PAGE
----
addss   xmm0, dword ptr [rsi + 4*rcx]
        movss   dword ptr [rsi + 4*rcx], xmm0 # write to `array[i]`
        inc     rcx
        cmp     rax, rcx                      # reuse eax
        jne     .LBB0_2
.LBB0_3:
        ret

If we change array and sum to int, Clang no longer performs this optimization, and *length is re-loaded every iteration:

scan(int*, int*):
        cmp     dword ptr [rdi], 0
        jle     .LBB1_3
        xor     eax, eax
        xor     ecx, ecx
.LBB1_2:
        add     ecx, dword ptr [rsi + 4*rax]
        mov     dword ptr [rsi + 4*rax], ecx # write to `array[i]`
        inc     rax
        movsxd  rdx, dword ptr [rdi]         # reload `*length` into rdx
        cmp     rax, rdx
        jl      .LBB1_2
.LBB1_3:
        ret

Language designers can certainly make different choices here, but the approach taken by strict aliasing has some nice properties:

  • The rule is relatively simple to explain to programmers: "don't access an object through incompatible pointer types." Carving out more exceptions makes it more difficult to tell if a program is following the rules.
  • The rule is completely independent of compiler implementation details. Changes to make the optimizer smarter don't affect the definition of the language, nor do programmers have to know anything about how the optimizer works just to write correct programs.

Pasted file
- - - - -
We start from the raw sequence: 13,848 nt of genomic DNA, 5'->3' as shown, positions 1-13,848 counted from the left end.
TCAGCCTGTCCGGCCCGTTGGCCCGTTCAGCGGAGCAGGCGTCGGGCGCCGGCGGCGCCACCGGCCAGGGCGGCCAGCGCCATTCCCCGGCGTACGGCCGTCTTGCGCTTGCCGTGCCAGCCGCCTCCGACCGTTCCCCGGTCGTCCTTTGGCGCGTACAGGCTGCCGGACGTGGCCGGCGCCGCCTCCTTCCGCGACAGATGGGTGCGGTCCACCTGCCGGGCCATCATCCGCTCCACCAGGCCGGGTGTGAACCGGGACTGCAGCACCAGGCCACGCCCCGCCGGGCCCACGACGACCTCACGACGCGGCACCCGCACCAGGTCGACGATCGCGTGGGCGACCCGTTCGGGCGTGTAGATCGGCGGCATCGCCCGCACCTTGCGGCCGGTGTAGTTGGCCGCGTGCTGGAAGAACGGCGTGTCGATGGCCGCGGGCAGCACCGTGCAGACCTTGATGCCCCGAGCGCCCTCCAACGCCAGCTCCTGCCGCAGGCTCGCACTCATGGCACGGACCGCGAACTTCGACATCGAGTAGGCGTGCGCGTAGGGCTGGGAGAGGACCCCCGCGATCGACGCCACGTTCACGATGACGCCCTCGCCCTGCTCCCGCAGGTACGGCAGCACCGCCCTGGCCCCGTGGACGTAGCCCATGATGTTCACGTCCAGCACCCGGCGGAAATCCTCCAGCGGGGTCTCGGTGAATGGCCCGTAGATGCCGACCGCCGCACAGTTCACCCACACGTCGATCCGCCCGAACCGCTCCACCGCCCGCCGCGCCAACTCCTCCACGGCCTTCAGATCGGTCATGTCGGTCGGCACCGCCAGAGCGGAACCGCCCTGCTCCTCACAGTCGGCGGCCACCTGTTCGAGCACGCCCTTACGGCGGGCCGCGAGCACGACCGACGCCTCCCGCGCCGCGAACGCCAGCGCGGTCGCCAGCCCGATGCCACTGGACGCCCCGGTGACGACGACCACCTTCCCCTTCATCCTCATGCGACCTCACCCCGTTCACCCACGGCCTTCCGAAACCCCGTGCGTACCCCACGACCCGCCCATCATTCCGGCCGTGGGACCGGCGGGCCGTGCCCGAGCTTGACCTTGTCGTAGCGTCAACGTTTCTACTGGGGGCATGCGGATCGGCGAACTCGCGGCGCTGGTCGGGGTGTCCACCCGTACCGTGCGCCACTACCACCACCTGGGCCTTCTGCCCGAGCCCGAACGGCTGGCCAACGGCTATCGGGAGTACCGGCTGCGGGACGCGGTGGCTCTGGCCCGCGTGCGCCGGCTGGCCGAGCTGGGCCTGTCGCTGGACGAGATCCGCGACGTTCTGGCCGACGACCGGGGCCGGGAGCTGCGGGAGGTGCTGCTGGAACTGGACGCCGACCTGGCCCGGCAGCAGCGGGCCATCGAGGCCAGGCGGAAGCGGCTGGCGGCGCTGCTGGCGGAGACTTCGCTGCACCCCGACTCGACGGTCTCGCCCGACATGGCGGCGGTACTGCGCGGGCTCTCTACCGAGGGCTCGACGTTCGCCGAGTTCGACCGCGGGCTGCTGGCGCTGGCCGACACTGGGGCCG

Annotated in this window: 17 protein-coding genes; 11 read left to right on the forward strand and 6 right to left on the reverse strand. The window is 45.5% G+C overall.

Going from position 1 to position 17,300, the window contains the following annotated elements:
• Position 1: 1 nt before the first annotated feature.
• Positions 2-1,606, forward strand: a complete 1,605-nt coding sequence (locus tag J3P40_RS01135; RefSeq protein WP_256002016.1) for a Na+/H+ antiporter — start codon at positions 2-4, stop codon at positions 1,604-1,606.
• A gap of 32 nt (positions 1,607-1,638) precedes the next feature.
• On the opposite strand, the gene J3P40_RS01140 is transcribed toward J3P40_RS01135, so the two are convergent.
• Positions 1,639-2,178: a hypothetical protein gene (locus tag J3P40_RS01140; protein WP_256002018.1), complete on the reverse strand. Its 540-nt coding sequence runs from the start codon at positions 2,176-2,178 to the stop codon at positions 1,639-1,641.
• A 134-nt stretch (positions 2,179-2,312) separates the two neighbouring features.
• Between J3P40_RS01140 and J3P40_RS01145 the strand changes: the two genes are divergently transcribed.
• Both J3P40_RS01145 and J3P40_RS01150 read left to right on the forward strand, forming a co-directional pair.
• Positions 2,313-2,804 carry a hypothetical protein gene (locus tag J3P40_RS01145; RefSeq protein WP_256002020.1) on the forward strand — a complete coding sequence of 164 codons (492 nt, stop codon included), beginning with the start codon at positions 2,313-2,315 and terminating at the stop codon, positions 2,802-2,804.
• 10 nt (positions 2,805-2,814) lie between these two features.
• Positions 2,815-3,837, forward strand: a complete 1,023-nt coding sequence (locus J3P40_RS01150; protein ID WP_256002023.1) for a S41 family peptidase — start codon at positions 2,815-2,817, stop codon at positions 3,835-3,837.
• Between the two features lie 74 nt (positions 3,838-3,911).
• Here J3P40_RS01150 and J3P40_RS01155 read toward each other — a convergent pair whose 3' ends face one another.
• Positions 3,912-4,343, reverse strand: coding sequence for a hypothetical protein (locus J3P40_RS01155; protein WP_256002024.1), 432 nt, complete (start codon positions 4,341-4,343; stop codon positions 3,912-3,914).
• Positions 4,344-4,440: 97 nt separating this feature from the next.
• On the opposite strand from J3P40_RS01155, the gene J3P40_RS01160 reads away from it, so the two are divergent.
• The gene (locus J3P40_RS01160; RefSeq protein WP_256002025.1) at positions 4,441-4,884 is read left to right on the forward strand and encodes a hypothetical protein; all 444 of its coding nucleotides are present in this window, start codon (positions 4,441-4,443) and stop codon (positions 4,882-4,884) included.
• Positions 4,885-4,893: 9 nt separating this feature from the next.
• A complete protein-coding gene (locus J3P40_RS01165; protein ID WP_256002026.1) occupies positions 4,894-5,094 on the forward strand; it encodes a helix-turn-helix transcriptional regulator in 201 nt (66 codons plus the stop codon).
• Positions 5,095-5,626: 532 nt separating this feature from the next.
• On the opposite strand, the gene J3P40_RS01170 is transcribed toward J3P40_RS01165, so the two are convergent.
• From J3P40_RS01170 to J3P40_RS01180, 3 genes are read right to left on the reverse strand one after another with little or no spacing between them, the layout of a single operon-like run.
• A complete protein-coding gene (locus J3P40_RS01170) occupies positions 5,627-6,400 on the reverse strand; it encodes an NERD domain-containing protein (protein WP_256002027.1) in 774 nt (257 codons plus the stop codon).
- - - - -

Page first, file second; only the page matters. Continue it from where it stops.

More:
• As discussed in the question you linked, the rule is fairly close to something programmers want to follow anyway. In the rare cases they need to break it, there are options that stick out as "weird" to the reader of the code.

A couple of approaches taken by other languages:

  • Fortran defines its (non-)aliasing rules not in terms of types but in terms of parameters, so it can also optimize (its equivalent of) the int prefix sum example above.
  • Rust distinguishes "shared" pointers, which can alias but must point to an immutable object, from "unique" pointers, which can point to a mutable object but must not alias. This lets it propagate more detailed non-aliasing information through the program, and enforce it at compile time.
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  • $\begingroup$ It's kind of strange that the optimization is dependent on the pointers being to different types. Isn't this what the restrict qualifier handles more generally? $\endgroup$
    – Barmar
    Oct 4, 2023 at 20:34
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    $\begingroup$ Yes- restrict was added to cover the cases that the strict aliasing rules don't. But restrict requires the programmer to do a lot more work, and be a lot more vigilant, so compiler writers are unlikely to give up on strict aliasing anytime soon. $\endgroup$
    – rpjohnst
    Oct 4, 2023 at 20:35
  • $\begingroup$ @Barmar: restrict isn't strictly more general, it's usable in different subset of possible (non)-aliasing cases. e.g. if int *a and int *b never point to the same thing as each other, but could be pointing to the same object as int *c, you can't use restrict unless they're separated by scope, e.g. make restrict copies of the pointers for the purpose of a loop. But if some of those pointers had different types, the different one would be known not to alias across types, even if it might alias with other pointers of the same type. e.g. foo(int *a, int *b, float *x, float *y). $\endgroup$ Oct 7, 2023 at 18:50